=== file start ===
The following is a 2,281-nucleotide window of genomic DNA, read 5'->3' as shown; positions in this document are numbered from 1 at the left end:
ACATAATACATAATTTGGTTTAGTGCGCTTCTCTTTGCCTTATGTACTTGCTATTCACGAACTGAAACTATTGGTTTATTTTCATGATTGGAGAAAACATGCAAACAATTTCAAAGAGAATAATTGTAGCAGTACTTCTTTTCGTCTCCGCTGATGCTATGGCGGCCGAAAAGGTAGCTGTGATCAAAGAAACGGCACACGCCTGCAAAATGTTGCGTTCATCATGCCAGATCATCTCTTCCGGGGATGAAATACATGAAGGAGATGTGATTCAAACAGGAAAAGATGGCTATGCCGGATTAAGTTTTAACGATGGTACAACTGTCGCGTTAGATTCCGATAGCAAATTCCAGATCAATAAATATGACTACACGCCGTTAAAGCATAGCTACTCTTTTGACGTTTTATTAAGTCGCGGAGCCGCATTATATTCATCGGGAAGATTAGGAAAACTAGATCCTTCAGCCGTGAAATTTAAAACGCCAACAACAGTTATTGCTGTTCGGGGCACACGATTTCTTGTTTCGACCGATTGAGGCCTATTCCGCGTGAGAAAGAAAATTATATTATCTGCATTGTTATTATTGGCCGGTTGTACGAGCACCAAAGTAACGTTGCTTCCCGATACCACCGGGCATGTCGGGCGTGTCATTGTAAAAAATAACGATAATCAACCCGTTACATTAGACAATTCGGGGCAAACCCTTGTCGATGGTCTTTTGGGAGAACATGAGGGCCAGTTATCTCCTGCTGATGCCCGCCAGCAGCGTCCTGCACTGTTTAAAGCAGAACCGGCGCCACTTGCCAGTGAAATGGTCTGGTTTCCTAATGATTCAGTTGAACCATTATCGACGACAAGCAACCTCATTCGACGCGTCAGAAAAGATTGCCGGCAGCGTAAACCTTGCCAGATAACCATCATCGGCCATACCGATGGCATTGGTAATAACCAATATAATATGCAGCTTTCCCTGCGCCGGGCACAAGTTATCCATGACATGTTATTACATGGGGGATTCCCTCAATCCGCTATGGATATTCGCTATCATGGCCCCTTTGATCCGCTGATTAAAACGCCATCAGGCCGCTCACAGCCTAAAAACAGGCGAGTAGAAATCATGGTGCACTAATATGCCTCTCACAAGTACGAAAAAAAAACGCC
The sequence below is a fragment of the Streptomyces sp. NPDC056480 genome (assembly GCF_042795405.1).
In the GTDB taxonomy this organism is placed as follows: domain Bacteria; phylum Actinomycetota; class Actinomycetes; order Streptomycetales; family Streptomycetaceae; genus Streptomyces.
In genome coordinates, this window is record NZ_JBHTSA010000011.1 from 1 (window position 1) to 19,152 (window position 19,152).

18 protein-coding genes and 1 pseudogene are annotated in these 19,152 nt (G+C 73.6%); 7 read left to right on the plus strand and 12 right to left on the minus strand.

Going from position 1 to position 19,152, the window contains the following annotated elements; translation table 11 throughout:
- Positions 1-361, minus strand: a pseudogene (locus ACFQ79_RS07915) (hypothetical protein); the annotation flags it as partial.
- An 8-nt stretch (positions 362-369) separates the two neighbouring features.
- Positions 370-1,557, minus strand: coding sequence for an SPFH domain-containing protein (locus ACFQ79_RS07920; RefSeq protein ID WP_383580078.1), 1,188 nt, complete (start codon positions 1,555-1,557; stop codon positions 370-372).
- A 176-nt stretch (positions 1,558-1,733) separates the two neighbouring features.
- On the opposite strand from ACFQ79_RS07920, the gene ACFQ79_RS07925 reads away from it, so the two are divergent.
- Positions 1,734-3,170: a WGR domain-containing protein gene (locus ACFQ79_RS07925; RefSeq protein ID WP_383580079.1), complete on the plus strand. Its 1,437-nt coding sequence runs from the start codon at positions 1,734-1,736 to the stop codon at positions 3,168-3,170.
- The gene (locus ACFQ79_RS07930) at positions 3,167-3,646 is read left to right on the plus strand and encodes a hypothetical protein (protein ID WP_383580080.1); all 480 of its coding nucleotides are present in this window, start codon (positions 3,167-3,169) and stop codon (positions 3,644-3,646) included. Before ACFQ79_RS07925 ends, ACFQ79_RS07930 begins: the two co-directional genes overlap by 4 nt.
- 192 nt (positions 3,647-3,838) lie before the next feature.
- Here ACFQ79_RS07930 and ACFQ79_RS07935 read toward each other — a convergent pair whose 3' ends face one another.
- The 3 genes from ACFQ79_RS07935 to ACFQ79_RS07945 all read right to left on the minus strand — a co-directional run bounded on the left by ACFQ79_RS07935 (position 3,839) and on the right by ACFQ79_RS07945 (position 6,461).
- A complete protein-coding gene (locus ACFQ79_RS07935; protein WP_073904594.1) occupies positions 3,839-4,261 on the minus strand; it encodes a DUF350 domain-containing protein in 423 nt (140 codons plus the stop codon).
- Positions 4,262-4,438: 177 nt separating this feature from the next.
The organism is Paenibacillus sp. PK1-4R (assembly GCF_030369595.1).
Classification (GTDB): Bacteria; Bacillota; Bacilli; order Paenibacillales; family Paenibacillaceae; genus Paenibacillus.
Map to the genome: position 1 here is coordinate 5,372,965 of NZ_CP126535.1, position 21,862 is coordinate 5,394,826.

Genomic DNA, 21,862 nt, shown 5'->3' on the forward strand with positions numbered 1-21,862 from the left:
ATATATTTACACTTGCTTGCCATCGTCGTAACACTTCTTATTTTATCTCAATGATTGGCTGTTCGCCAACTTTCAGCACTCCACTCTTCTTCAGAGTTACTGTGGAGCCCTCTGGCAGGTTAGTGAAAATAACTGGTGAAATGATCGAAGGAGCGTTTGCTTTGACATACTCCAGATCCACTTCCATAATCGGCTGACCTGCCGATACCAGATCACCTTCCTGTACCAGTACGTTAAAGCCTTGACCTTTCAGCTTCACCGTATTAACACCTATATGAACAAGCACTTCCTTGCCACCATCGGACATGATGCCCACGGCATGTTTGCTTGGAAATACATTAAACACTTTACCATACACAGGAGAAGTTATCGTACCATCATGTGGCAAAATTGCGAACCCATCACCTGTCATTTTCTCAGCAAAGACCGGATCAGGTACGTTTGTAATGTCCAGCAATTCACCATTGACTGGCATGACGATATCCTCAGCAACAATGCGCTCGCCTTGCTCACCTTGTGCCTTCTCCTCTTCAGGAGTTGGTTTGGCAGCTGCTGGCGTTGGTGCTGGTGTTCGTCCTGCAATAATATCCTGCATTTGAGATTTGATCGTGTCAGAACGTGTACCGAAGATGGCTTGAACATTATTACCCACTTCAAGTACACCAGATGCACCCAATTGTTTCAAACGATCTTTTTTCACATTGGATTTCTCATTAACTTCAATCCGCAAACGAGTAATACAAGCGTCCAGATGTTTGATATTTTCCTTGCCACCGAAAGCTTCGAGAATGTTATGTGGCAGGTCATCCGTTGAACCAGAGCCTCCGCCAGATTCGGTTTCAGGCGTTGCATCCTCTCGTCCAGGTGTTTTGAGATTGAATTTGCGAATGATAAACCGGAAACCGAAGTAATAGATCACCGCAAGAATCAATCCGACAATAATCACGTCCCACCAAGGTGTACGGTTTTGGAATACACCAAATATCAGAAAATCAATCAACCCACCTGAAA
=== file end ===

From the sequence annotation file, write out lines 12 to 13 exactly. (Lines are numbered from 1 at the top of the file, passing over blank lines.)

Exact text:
- On the opposite strand from ACFQ79_RS07920, the gene ACFQ79_RS07925 reads away from it, so the two are divergent.
- Positions 1,734-3,170: a WGR domain-containing protein gene (locus ACFQ79_RS07925; RefSeq protein ID WP_383580079.1), complete on the plus strand. Its 1,437-nt coding sequence runs from the start codon at positions 1,734-1,736 to the stop codon at positions 3,168-3,170.